The Dangers of Oversleeping This Winter

Find out exactly the right amount you need for your health.
Woman sleeping in bed

There's a good reason why bears hibernate in the wintertime. It's cold and dark. When snow blankets the ground, the days grow shorter and the air colder, who wouldn't want to curl up in a cave and sleep? But resisting the urge to take a long winter's nap might just do your body good. Just as getting too little sleep is dangerous to your health, sleeping too long can have disastrous consequences.

Why Too Much is Bad for You

A good night's sleep is critical to your health—but there can be too much of a good thing. According to a study conducted in the United Kingdom, sleeping more than 9 hours is linked to a 30% greater risk of early death. What's more, too much sleep is associated with cardiovascular disease, hypertension, depression, obstructive sleep apnea, type 2 diabetes, and obesity. 

"Oversleeping regularly, more than 9-10 hours in a row, may be associated with a significant medical problem that should be diagnosed," says Dr. Paul Weinberg, M.D. Because of these risks, doctors recommend getting just enough sleep—7 to 8 hours per night. And if you're sleeping a lot and still feel tired during the day, see your medical provider.

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Why it Matters More in Winter

The seasonal change in sunlight can also have a big impact on your sleep. Melatonin is a natural hormone produced in the brain's pineal gland that helps to regulate your body's natural sleep cycles. Production of the hormone is triggered in the evening, when darkness falls, and continues to be released throughout the night. Levels of melatonin drop when exposed to natural daylight—one reason why a darkened bedroom is associated with a good night's sleep. 

"Our sleep schedules are greatly affected by sunlight," says Dr. Kimberly A. Lemke, P.C., licensed clinical psychologist. "If we can be more active during the day and maximize sunlight then we are more likely to sleep better in the evenings. The danger in oversleeping is not only do you minimize the amount of physical activity by shortening your day, but you also limit hours of sunlight that your body desperately needs. This could result in worsening sleep problems including insomnia, difficulty falling asleep, early awakenings or waking up multiple times during the night."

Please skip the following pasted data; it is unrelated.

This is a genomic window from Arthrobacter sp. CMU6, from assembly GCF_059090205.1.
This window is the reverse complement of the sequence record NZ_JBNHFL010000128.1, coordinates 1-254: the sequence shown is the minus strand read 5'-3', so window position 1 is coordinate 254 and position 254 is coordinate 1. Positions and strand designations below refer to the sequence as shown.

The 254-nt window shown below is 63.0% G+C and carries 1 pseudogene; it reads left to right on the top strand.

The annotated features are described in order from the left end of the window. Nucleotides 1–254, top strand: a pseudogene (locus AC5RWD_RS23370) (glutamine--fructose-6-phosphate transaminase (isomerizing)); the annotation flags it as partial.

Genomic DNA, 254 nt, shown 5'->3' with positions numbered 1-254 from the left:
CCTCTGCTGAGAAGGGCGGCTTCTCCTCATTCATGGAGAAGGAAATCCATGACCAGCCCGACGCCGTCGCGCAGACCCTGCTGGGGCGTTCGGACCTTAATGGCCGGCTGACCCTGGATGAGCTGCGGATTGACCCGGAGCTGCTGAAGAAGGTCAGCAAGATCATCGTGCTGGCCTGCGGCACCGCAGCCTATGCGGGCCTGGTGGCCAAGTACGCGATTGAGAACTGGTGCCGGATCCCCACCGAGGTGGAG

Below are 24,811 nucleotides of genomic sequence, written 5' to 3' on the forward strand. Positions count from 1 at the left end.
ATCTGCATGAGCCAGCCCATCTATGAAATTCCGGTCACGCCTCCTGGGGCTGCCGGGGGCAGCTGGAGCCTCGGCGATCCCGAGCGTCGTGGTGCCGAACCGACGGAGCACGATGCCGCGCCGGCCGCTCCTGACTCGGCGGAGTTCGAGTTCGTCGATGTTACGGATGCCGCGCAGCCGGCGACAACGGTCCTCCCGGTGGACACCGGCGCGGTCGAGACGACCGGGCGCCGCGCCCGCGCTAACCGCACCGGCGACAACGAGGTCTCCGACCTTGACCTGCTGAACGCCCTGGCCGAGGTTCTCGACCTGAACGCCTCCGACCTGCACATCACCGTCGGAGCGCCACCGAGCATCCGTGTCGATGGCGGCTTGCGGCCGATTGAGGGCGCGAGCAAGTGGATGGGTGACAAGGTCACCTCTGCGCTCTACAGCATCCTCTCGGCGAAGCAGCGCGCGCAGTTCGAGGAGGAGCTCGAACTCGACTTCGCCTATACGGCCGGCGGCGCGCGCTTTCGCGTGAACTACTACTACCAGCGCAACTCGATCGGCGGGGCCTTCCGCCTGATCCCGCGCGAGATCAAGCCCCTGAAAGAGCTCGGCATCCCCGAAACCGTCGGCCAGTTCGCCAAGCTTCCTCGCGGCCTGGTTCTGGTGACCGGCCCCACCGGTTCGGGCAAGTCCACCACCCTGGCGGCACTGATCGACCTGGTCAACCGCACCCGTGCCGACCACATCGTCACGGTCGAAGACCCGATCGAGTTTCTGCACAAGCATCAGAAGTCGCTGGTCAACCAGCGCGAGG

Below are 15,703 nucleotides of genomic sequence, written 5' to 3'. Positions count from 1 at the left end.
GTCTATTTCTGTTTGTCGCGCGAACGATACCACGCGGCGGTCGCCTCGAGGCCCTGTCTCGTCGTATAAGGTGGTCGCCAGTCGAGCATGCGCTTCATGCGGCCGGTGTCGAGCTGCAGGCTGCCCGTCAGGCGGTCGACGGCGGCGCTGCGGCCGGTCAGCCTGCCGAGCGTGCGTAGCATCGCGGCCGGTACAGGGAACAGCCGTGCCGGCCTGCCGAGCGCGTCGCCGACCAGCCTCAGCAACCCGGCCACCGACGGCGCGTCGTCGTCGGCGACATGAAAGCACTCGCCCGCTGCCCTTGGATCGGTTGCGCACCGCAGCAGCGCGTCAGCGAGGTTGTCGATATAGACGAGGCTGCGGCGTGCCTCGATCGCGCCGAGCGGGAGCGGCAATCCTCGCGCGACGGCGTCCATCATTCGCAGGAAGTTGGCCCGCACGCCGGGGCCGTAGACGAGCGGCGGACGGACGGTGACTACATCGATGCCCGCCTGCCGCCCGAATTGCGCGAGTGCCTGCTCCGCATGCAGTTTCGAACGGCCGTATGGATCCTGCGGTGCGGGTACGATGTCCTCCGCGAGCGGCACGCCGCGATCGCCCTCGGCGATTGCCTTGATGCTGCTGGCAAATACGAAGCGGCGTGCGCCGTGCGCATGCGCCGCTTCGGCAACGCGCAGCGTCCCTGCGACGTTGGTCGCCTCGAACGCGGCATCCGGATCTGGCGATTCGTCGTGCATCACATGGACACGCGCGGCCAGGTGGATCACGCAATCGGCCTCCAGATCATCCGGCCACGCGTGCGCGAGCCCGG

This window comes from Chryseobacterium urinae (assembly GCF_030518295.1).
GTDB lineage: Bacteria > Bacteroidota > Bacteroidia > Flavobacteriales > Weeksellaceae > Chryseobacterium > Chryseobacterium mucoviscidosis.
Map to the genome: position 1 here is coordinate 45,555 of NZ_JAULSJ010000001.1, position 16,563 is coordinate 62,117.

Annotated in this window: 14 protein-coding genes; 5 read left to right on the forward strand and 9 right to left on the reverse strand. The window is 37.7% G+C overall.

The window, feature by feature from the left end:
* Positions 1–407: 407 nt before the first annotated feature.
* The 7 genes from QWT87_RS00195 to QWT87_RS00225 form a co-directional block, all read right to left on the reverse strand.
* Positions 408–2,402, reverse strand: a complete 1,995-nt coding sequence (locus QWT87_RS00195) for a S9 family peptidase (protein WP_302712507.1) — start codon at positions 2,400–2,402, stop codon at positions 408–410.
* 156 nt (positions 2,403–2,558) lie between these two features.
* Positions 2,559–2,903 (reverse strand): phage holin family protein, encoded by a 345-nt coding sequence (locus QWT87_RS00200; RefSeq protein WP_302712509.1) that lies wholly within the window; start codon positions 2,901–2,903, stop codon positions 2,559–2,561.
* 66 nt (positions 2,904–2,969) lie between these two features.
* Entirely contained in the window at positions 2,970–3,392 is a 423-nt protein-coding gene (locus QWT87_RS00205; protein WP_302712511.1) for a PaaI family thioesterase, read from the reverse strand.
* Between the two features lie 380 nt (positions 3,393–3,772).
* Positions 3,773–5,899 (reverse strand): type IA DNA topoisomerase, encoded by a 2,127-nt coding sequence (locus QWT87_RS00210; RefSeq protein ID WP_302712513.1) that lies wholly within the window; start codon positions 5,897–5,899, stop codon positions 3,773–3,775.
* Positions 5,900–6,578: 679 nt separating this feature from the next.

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Your circadian rhythm is disrupted in the wintertime, when there is less natural light available, and that can disrupt your sleep cycle. But artificial lighting can be a problem too. One study showed exposure to room light just before bedtime shortens melatonin release by about 90 minutes, which can impact sleep quality and the body's ability to regulate body temperature. According to the National Sleep Foundation, oversleeping can actually weaken your immune system and make you more likely to get sick.

And the winter months can be extra tough on people with Seasonal Affective Disorder (SAD). This type of depression is triggered by the change in seasons—specifically, the change in daylight hours. This seasonal depression typically begins in the late fall, when the days grow shorter and begins to fade in the springtime. Symptoms include feelings of hopelessness, sadness, a strong urge to sleep a lot, lack of energy, and changes in appetite. Phototherapy is one effective way to manage SAD—even a short walk outside can help. If you think you might have SAD, make an appointment with your doctor to get advice.

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The Remedy Rx 

We know, your bed is beckoning. It's oh-so-comfy between the sheets. But keeping your sleep habits in check is better for you in the long run, so aim for 7 to 8 hours of shuteye every night.

Winding down is an important part of the practice, so turn off electronics, turn down the temperature to about 67 degrees, and lower your light levels about an hour before you go to bed. It will help you fall asleep faster and feel refreshed in the morning. And to live your happiest and healthiest life, don't miss these 70 Things You Should Never Do For Your Health.

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